New details emerge after the mysterious death of 21 teenagers partying in a South African nightclub: “I was running out of breath”

New details emerge after the mysterious death of 21 teenagers partying in a South African nightclub: "I was running out of breath"
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South African authorities were still searching for answers on Tuesday, two days after 21 underage teenagers went out partying after school exams ended. died in a mysterious incident in a night club. But new details emerged as survivors spoke of a strong, suffocating odor in the overcrowded two-story building.

The bodies of many of the victims, the youngest a 13-year-old girl, were discovered by police strewn on tables, slumped on chairs and sofas, and dumped on the club’s dance floor in the early hours of Sunday morning. .

“They died while dancing,” said Police Minister Bheki Cele. “They dance, they fall and they die. Literally.”

“Others just got seasick, slept on the couch and died. He tells you the story that they were all kids because someone should have taken notice.”

Speculation swirled about the cause of the tragedy, from a stampede – which has now been ruled out – to a possible gas leak. Police sent forensic samples from the victims to a poison lab to investigate whether the teens ingested poison or a toxin at the party.

Sinovuyo Monyane, 19, who was hired by the bar to promote a brand of alcohol, said she was still “confused” but felt lucky to be alive.

She said she struggled to escape through a crowded door.

“We tried to move through the crowd, shouting ‘please let us through’, and others shouting ‘we’re dying boys’, ‘we’re suffocating’ and ‘there are people who can’t breathe,'” he told AFP. .

“I passed out at that point. I was getting out of breath and there was a strong smell of some kind of spray in the air. We thought it was pepper spray,” he said.

He later regained consciousness after someone sprayed water on him.

“I got up and realized there were bodies lying around. I saw them pouring water on people, but those people weren’t even moving,” she said in a phone interview. “I could have died”.

Forensic experts work outside a tavern over the death of teenagers in East London, South Africa, on June 26, 2022.

Oluthando Mthimkhulu/Xinhua via Getty Images

A bar staff member, Sifiso Promise Matinise, told AFP he sprayed water on unconscious people to revive them, thinking they were drunk, before realizing what had happened.

“I saw two people collapse, they died,” he said.

Special investigators from Pretoria were flown to the scene, but no arrests have been made so far.

“Investigators continue to search for possible clues and answers at the Enyobeni tavern,” regional police spokesman Thembinkosi Kinana said.

“Dead Bodies”

Police said they were called to the Enyobeni public house in the city of East London in the Eastern Cape province at around 4am on Sunday after receiving a report that there were “dead bodies” there. Officers responding to the call were met with a grim scene: 17 of the teens were found dead in the nightclub. Two more died at a local clinic, one died on the way to another hospital, and one died at that hospital. Their ages ranged from 13 to 17, police said.

Police spokesman Col. Athlenda Mathe said an investigation was underway and the cause of death had not yet been established.

But Cele said forensic samples were being sent to an advanced toxicology lab in Cape Town, indicating police were looking into the possibility that poison or a toxin was involved. Cele said toxicology tests could take “a long time.”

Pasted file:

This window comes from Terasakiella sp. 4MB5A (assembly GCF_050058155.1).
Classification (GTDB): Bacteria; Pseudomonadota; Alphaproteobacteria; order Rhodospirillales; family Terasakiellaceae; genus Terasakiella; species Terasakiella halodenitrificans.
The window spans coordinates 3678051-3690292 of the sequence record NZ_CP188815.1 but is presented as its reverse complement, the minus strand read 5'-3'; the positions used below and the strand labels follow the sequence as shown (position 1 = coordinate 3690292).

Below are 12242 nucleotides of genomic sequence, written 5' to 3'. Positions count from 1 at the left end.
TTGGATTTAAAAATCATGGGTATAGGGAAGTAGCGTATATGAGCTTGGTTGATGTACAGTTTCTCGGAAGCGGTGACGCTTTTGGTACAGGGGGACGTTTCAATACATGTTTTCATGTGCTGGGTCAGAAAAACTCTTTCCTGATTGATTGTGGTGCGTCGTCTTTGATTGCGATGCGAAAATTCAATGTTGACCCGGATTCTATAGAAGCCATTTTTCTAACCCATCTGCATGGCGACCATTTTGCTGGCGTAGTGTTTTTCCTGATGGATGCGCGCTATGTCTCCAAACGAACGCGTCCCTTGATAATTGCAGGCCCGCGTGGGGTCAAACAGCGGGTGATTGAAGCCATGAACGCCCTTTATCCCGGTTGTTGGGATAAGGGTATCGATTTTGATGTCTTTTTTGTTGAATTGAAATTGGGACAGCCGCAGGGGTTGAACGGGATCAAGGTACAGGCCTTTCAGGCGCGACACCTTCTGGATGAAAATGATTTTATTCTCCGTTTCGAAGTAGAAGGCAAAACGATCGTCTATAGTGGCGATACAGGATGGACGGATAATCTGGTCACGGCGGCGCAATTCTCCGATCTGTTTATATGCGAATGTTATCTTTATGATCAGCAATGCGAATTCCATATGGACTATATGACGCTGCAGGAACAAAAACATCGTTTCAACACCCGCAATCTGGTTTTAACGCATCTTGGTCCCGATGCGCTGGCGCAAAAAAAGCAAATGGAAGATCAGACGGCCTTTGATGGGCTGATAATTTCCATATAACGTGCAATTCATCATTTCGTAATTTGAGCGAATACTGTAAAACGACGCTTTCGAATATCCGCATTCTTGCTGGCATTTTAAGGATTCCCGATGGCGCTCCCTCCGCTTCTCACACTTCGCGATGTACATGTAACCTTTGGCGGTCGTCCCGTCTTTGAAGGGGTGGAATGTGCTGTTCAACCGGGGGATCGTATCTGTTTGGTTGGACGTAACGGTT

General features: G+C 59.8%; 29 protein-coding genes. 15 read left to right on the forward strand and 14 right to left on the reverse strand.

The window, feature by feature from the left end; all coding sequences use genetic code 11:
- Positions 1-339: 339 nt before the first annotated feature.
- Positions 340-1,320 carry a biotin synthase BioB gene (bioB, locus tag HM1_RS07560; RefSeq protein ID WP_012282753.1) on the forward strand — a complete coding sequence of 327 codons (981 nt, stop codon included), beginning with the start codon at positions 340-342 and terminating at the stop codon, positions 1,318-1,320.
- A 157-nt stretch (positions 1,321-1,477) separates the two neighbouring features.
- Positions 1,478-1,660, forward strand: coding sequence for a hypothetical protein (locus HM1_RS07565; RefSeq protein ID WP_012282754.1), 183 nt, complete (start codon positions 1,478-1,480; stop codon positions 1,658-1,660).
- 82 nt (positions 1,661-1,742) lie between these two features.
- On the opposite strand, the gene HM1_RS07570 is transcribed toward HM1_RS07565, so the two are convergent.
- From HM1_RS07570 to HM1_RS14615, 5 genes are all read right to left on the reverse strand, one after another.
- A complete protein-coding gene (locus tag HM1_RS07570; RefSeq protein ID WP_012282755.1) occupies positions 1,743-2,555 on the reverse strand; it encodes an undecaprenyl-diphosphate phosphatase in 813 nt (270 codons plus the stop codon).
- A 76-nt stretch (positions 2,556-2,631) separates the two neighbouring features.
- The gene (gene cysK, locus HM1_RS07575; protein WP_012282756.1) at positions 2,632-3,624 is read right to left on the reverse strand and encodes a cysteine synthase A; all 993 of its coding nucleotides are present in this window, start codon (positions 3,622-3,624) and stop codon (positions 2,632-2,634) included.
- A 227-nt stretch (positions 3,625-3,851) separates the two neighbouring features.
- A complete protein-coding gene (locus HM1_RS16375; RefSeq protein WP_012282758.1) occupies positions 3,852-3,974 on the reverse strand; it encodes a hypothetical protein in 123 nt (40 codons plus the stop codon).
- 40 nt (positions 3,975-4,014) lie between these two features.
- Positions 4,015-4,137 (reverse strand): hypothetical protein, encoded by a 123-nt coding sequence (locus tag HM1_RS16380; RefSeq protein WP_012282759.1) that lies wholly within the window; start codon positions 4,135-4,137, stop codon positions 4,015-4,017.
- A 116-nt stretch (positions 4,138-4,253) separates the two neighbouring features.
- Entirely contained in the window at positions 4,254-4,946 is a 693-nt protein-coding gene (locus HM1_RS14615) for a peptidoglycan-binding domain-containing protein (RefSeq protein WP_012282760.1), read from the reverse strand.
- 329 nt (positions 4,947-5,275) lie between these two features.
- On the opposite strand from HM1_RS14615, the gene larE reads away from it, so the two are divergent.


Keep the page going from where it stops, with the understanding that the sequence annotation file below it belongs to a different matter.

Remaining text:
“The suspicion is that it is something they ingested through drinks, food or something they inhaled,” Unathi Binqose, a government official in charge of security, told AFP.

Provincial security official Unathi Binqose told the Daily Maverick newspaper that the victims may have ingested a toxic substance through the alcohol they were drinking or through hookah pipes, which were being smoked at the party. Initial reports speculated that the victims, 12 boys and nine girls, might have been crushed to death due to overcrowding at the party, but authorities found no visible signs of injury on the bodies and police have now ruled that out.

The teens were reportedly celebrating the end of mid-year exams, a local DJ’s birthday, and the relaxation of some of South Africa’s latest COVID-19 restrictions, which were announced earlier in the week.

Parents were asked to go to a morgue to identify their children. The Eastern Cape health department said survivors were being treated in hospital for back pain, chest tightness, vomiting and headaches.

Police Minister Cele said the teenagers died between 2 a.m. and 4:30 a.m. on Sunday morning. She had also visited the nightclub and morgue on Sunday and held back tears as she spoke to reporters outside the morgue.

“The sight of those bodies sleeping there… when you look at their faces you realize you’re dealing with children, children, children,” Cele said. “You’ve heard the story that they’re young, but when you see them you realize it’s a mess. Twenty one of them. Too many.”

South African President Cyril Ramaphosa, who is in Germany for the G-7 summit, expressed his condolences to the families of the victims in a statement, but also said he was concerned why “so young they were gathered in one place although it should be out of reach for people under 18 years of age”.

It is illegal for anyone under the age of 18 to consume or purchase alcohol in South Africa and the Eastern Cape Liquor Board said it was revoking the nightclub’s liquor license and would bring criminal charges against the club’s license holder. The tragedy will put new scrutiny on the many bars and nightclubs that operate in the back streets of South Africa’s slums and are often criticized for not abiding by alcohol laws.

AFP contributed to this report.

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